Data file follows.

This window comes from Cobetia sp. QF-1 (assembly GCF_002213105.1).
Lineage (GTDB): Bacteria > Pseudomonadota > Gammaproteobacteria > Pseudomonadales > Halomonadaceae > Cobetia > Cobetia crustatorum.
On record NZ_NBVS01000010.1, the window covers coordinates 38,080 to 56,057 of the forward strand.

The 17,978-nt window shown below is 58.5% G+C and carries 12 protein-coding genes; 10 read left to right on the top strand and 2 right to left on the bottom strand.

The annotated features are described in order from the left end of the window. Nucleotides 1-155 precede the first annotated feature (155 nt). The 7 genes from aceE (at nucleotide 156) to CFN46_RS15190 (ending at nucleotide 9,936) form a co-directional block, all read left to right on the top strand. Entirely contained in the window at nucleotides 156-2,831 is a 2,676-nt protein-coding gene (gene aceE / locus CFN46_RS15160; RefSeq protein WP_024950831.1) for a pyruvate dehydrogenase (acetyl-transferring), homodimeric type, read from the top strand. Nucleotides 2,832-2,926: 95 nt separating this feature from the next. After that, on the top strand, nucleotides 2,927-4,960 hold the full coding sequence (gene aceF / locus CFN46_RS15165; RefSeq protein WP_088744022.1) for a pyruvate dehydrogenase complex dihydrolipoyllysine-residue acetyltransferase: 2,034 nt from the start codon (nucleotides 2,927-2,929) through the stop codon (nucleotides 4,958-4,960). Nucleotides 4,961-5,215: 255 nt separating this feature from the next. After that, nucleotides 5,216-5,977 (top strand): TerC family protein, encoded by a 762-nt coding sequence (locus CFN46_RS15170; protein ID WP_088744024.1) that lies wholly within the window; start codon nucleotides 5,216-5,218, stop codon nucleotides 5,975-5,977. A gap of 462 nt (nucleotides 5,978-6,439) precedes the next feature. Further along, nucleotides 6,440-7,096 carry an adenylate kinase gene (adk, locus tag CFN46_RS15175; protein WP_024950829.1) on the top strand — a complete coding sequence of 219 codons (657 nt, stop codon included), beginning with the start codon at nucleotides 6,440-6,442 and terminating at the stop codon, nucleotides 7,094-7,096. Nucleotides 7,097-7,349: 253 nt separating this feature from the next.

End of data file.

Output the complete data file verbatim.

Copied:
This window comes from Cobetia sp. QF-1 (assembly GCF_002213105.1).
Lineage (GTDB): Bacteria > Pseudomonadota > Gammaproteobacteria > Pseudomonadales > Halomonadaceae > Cobetia > Cobetia crustatorum.
On record NZ_NBVS01000010.1, the window covers coordinates 38,080 to 56,057 of the forward strand.

The 17,978-nt window shown below is 58.5% G+C and carries 12 protein-coding genes; 10 read left to right on the top strand and 2 right to left on the bottom strand.

The annotated features are described in order from the left end of the window. Nucleotides 1-155 precede the first annotated feature (155 nt). The 7 genes from aceE (at nucleotide 156) to CFN46_RS15190 (ending at nucleotide 9,936) form a co-directional block, all read left to right on the top strand. Entirely contained in the window at nucleotides 156-2,831 is a 2,676-nt protein-coding gene (gene aceE / locus CFN46_RS15160; RefSeq protein WP_024950831.1) for a pyruvate dehydrogenase (acetyl-transferring), homodimeric type, read from the top strand. Nucleotides 2,832-2,926: 95 nt separating this feature from the next. After that, on the top strand, nucleotides 2,927-4,960 hold the full coding sequence (gene aceF / locus CFN46_RS15165; RefSeq protein WP_088744022.1) for a pyruvate dehydrogenase complex dihydrolipoyllysine-residue acetyltransferase: 2,034 nt from the start codon (nucleotides 2,927-2,929) through the stop codon (nucleotides 4,958-4,960). Nucleotides 4,961-5,215: 255 nt separating this feature from the next. After that, nucleotides 5,216-5,977 (top strand): TerC family protein, encoded by a 762-nt coding sequence (locus CFN46_RS15170; protein ID WP_088744024.1) that lies wholly within the window; start codon nucleotides 5,216-5,218, stop codon nucleotides 5,975-5,977. A gap of 462 nt (nucleotides 5,978-6,439) precedes the next feature. Further along, nucleotides 6,440-7,096 carry an adenylate kinase gene (adk, locus tag CFN46_RS15175; protein WP_024950829.1) on the top strand — a complete coding sequence of 219 codons (657 nt, stop codon included), beginning with the start codon at nucleotides 6,440-6,442 and terminating at the stop codon, nucleotides 7,094-7,096. Nucleotides 7,097-7,349: 253 nt separating this feature from the next.